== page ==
Monday, March 19, 2012

"A Mile Wide and an Inch Deep"

     Having just come fresh from the Ligonier 2012 Conference in Orlando, FL, my husband and I are stuffed!  Not with food, but with spiritual food that has enriched our souls.  The topic of this year's conference was "The Christian Mind" and how humbling it was to learn at the feet of some great theologians of our day.  Not only were we encouraged but we were challenged to "think".
     One of our favorite speakers was Dr. Sinclair Ferguson who raised an issue near and dear to our hearts.  His topic was "Losing My Religion" based on Psalm 119:97-100 which reads:  "Oh how I love your Law!  It is my meditation all the day.  Your commandment makes me wiser than my enemies, for it is ever with me.  I have more understanding than all my teachers, for your testimonies are my meditation.  I understand more than the aged, for I keep your precepts."
     As he opened his talk, Dr. Ferguson pointed out that we tend to blame the world when things go wrong in our lives and often, the church is blamed.  Sadly, he noted that today Evangelical Christianity is "a mile wide and an inch deep" when it comes to depth of prayer, study, and meditation on the Word of God.  While the New Testament church devoted itself to prayer, and fellowship, our modern churches are often empty for prayer and many services.  Our passion for God has wained.  We are not willing to spend the time to grow in our faith.  "Half an hour on Sunday will do just fine" is the attitude of some, but it will not carry us through the hard places in life.  He then cited Hebrews 5:11-12:  "About this we have much to say, and it is hard to explain, since you have become dull of hearing.  For though by this time you ought to be teachers, you need someone to teach you again the basic principles of the oracles of God.  You need milk, not solid food, for everyone who lives on milk is unskilled in the Word of righteousness, since he is a child."  The whole purpose to which we are called is to grow, mature and develop a passion for God that comes from knowing Him.  This happens with study, prayer, fellowship and hearing the Word of God preached.
     These words stirred my soul deeply as I heard them.  Both my husband and I have a passion for teaching the doctrines of grace and seeing people grow.  However, even in our own fellowship, not many come to Sunday School class.  Only a small minority out of our 700 members attend these extra times of instruction.  We are content to press on for God's glory, and welcome all who come, but we pray for the many who do not make time.  Jesus told the scribe who asked Him what the greatest commandment was:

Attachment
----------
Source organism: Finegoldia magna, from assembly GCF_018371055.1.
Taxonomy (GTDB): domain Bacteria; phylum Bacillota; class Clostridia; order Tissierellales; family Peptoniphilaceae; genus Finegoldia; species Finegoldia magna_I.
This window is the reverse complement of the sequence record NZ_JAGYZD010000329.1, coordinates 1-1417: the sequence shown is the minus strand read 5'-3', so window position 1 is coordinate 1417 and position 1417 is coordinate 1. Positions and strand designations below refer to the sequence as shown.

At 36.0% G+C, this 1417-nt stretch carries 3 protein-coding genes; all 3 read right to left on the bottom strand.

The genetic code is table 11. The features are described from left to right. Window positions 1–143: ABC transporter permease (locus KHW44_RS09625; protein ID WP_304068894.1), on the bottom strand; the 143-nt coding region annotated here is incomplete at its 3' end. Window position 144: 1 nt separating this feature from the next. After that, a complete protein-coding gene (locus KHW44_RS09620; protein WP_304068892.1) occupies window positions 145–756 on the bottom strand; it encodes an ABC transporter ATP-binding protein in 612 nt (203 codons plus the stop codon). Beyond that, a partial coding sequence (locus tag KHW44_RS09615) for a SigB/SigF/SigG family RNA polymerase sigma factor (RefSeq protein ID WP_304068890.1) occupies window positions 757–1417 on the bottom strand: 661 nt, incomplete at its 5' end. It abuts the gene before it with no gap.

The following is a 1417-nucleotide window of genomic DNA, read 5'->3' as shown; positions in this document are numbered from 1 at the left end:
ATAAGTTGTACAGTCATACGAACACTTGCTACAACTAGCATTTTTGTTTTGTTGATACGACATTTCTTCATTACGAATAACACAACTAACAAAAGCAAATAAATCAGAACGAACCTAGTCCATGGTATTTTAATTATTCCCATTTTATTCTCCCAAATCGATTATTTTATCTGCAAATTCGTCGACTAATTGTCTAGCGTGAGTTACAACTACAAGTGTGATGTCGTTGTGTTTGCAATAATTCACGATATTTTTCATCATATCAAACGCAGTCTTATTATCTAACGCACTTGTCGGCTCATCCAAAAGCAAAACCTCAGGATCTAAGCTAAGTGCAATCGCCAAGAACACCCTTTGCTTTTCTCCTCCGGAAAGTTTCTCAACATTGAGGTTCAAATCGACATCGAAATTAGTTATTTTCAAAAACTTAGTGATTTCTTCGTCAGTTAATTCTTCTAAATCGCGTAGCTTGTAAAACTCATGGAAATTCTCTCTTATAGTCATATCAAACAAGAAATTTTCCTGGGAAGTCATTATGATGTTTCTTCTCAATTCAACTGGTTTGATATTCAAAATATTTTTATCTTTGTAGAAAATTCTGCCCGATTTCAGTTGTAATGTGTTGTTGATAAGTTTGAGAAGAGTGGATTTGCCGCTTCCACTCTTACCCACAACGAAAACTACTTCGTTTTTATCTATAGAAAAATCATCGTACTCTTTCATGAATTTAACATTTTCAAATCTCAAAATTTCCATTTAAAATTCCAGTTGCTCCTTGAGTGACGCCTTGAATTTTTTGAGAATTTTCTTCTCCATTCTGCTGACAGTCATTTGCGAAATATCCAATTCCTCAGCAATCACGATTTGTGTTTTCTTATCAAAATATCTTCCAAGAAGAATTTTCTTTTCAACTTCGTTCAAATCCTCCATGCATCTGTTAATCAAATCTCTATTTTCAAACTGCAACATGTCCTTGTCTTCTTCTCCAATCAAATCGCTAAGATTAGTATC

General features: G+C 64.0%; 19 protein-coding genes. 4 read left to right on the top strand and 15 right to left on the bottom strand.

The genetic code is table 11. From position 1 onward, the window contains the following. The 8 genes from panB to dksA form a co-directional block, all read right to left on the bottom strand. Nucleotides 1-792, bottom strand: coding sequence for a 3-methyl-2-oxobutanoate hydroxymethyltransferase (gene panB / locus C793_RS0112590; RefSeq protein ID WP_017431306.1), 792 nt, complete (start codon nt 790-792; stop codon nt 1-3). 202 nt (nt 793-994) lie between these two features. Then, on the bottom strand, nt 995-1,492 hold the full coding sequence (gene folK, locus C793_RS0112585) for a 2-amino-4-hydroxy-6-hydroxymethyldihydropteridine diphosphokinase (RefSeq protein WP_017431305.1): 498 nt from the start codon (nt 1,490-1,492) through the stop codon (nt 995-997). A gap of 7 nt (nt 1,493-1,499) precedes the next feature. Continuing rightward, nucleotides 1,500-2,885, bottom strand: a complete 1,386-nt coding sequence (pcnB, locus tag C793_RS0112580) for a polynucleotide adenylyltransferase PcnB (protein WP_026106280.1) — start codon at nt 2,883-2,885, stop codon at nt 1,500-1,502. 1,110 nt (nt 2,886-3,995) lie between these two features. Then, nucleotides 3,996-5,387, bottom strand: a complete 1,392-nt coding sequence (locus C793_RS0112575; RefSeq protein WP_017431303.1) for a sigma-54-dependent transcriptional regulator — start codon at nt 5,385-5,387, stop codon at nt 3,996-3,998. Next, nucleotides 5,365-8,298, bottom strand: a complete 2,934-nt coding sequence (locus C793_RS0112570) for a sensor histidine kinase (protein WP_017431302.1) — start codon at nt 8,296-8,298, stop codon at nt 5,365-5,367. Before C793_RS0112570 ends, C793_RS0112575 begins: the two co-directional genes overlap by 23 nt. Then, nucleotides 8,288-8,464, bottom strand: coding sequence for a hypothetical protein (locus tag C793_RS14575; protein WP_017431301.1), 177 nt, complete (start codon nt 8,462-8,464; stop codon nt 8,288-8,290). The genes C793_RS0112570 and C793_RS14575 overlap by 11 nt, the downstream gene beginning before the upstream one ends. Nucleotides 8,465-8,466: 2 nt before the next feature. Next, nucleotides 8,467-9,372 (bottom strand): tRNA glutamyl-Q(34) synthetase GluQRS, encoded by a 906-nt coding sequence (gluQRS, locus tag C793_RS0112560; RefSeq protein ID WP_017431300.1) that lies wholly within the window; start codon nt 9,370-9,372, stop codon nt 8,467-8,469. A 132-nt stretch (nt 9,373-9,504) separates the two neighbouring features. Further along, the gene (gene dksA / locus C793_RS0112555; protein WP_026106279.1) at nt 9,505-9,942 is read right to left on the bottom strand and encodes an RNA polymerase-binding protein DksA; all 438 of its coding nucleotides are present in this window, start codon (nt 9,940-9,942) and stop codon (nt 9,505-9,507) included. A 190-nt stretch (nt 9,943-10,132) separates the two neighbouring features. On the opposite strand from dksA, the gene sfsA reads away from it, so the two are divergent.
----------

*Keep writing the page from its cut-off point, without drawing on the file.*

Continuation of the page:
"....Hear, O Israel, The Lord our God, the Lord is one.  And you shall love the Lord your God with all your heart and with all your soul and with all your mind and with all your strength" (Mark 12:29b-30).  The key emphasis of Dr. Ferguson's talk was that we need to love God with all our mind.  Our faith is not built on emotion.  Emotions come and go, but what is stored in the mind can then reach our heart and this is how we grow.
     What are we feeding our minds today?  Even at this wonderful conference, we witnessed people texting on their "smart" (?) phones or checking their email while one of the speakers was giving his address.  Could they not wait?  Some even talked on their cell phones during the meetings.  My heart is troubled that we are more devoted to our cell phones, computers, IPADS, and IPODS than we are to God.  As Dr. Ferguson said, if we are only willing to spend half an hour on Sunday to hear God's Word, we are selling ourselves short in terms of growth.  Our lives here are short compared to the eternity we will spend with our Father in heaven.  Shouldn't we get to know Him?  The knowledge of God is what has the transforming power to conform us to the image of Jesus Christ and set us on the path of holy living.
     Dr. Ferguson suggested some strategies for spiritual maturity.  First, we must place ourselves under a preaching, living ministry of the Word of God.  T.V. ministers do not fulfill this need we have for accountability.  He pointed out that in Acts 6:7 it was the Word of God that increased which led to the growth of the church not the other way around.  This is the central call of the church is to preach and teach the Word of God, and we need to be a part of that as students.  Secondly, we must be willing to dig into the Bible for ourselves.  There is no substitute for daily reading and meditating on God's Word.  Finally, we need to pray.  Corporate and private prayer over the needs of our community, the unsaved, and our church fellowship is a an important part of our worship.
     In order for us to have a renewed mind, we must study to show ourselves approved.  It takes effort, but we are called to love the Lord our God with ALL our mind.  We must take advantage of the freedom we have to worship in our country and to attend  opportunities like Sunday School and church worship to advance our knowledge of God.  If we do not develop a passion for God, I fear that what Sinclair Ferguson said will be true of us as well....that we are Evangelicals who are a mile wide but an inch deep.
For myself, I want to plumb the depth of the riches found in His Word and grow in the knowledge of my God.  I invite you to join me on this great adventure of knowing Him.  We are never too young or too old to sit as His feet and learn.  Selah!

Your thoughts and comments are precious to me.  Please leave them to encourage others and share in this conversation.

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